The Effects of Gaslighting in Narcissistic Victim Syndrome

Effects of Gaslighting in Narcissistic

The Devaluation Stage:

The relationship has now shifted into the “devaluation phase”, and it is as if a lethal freak fog has descended over the relationship. Almost overnight the narcissist becomes decisively cold and uncaring. The effects of Gaslighting using this technique is that the victim’s falls from grace is a hard one, they cannot seem to do anything right anymore; the narcissists loving words turn to criticism, everything the victim tries ends in a negative effect, and they find themselves devalued at every turn.

Totally confused, the victim has no idea what is happening, and they become increasingly stressed, unhappy, and depressed with the situation. The roller-coaster relationship leaves the victim in a state of constant chaos, as if always “walking on eggshells”. All their energy is directed at defending themselves, so the narcissist is not getting a positive attention that they crave; this is likely to be the time when the narcissist starts to look for a fresh provider of narcissistic supply.

The narcissist gaslighting is now at its peak, and there is no reasoning with them. Confused by the narcissist’s bizarre behavior, the victim works harder and harder to please their abuser in the hopes of getting the relationship back to where it was at the start when it felt safe. Deprived of their “narcissistic drug”, the victim is suddenly thrown into strong withdrawal symptoms.

They are distraught with anxiety, turned inside out with confusion, and bereft of what they thought they had, a soul-mate. In order to cope with the pain of this deep wound of abandonment and rejection, they escape into a range of unconscious defense mechanisms (a mix of denial, rationalization, infantile regressive patterns, cognitive dissonance, trauma bonding, etc.).

Alone and isolated from the real world, these behaviors become their only way of surviving the narcissistic abuse, and the effects of gaslighting they are now experiencing. No matter what they do, they only seem to create narcissistic injury to this stranger, and each time they do that, they inadvertently release an almighty rage down upon themselves (without even knowing how they are doing it).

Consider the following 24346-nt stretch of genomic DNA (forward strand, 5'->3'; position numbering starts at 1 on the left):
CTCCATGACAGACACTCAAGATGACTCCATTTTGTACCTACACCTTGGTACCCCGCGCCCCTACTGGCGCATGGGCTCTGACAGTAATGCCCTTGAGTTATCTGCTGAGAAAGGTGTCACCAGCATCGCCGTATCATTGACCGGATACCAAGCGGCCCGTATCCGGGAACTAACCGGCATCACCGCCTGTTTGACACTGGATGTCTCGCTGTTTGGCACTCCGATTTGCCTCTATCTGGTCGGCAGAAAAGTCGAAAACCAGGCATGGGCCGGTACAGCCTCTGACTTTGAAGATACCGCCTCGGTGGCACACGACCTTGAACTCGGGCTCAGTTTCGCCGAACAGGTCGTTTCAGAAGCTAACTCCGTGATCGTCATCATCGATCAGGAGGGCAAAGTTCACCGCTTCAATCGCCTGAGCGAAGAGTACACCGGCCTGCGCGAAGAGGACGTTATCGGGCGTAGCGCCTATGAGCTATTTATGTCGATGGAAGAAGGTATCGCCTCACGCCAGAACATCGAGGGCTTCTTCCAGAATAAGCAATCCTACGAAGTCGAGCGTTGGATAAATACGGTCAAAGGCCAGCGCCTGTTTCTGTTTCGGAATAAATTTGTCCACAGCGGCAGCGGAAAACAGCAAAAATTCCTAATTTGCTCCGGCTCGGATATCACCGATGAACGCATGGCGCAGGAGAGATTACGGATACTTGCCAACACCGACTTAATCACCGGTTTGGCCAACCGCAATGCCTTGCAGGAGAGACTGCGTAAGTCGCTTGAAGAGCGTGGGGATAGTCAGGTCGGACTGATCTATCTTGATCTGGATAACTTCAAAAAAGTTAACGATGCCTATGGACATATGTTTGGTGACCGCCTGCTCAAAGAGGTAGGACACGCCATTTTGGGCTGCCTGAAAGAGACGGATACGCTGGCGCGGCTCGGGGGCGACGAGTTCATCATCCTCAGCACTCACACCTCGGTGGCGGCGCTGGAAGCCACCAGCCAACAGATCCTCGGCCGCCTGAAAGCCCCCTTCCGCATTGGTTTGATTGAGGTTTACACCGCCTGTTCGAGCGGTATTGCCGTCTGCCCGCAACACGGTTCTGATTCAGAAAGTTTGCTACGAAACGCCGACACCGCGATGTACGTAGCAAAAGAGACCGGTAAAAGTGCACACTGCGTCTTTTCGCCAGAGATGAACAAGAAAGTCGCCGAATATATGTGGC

By merely engaging in these survival tactics, the victim becomes the hostage that is overly dependent on their captive (Stockholm Syndrome), where unpredictability and uncertainty is the order of their day. As a result, they are now caught in the macabre dance with the narcissist’s pathological grandiose self, where hell reigns supreme, and they regress into infantile regressive patterns of behavior (Regressed Infantilism). At this stage, they are most likely suffering the effects of Narcissistic Victim Syndrome (NVS), where they are reduced to a shadow of their former self. Finally, they are at the mercy of the whims and pleasures of their “puppet master”.

The narcissist despises who their supply person has become; they view them as powerless, inferior and worthless victims, but at the same time, their worthless prey is providing them with a bountiful amount of narcissistic supply. Therein lays the paradox; the more the victim shows their distress, the more they become a narcissistic supply for the abuser, and the more important and powerful the abuser gets to feel.

The more important and powerful the abuser feels, the more blatant their verbal and physical violence becomes. This “pull-push” scenario leaves the narcissist acting in a way that says, “I hate you, but don’t you dare leave me or I will kill you”. They will react to any perceived movement away from them as a threat to their narcissistic supply, therefore any show of self-determination by the victim will surly be devalued.

The narcissist is merciless in the way they devalue the victim. Devaluation of the victim can be delivered through many different forms and levels of attack; through victims’ own attachment needs, their intellectual capabilities, physical body, sexuality, creativity, etc. By this time, like Pavlov’s dogs, the victim has been conditioned, and appears to the outside world that they are willing partners in the narcissists “convoluted dance”. Even if they do manage to escape from that narcissistic individual, they are at high risk of future re-victimization and entrapment with other narcissists, because they are primed in a way that other narcissists can spot.

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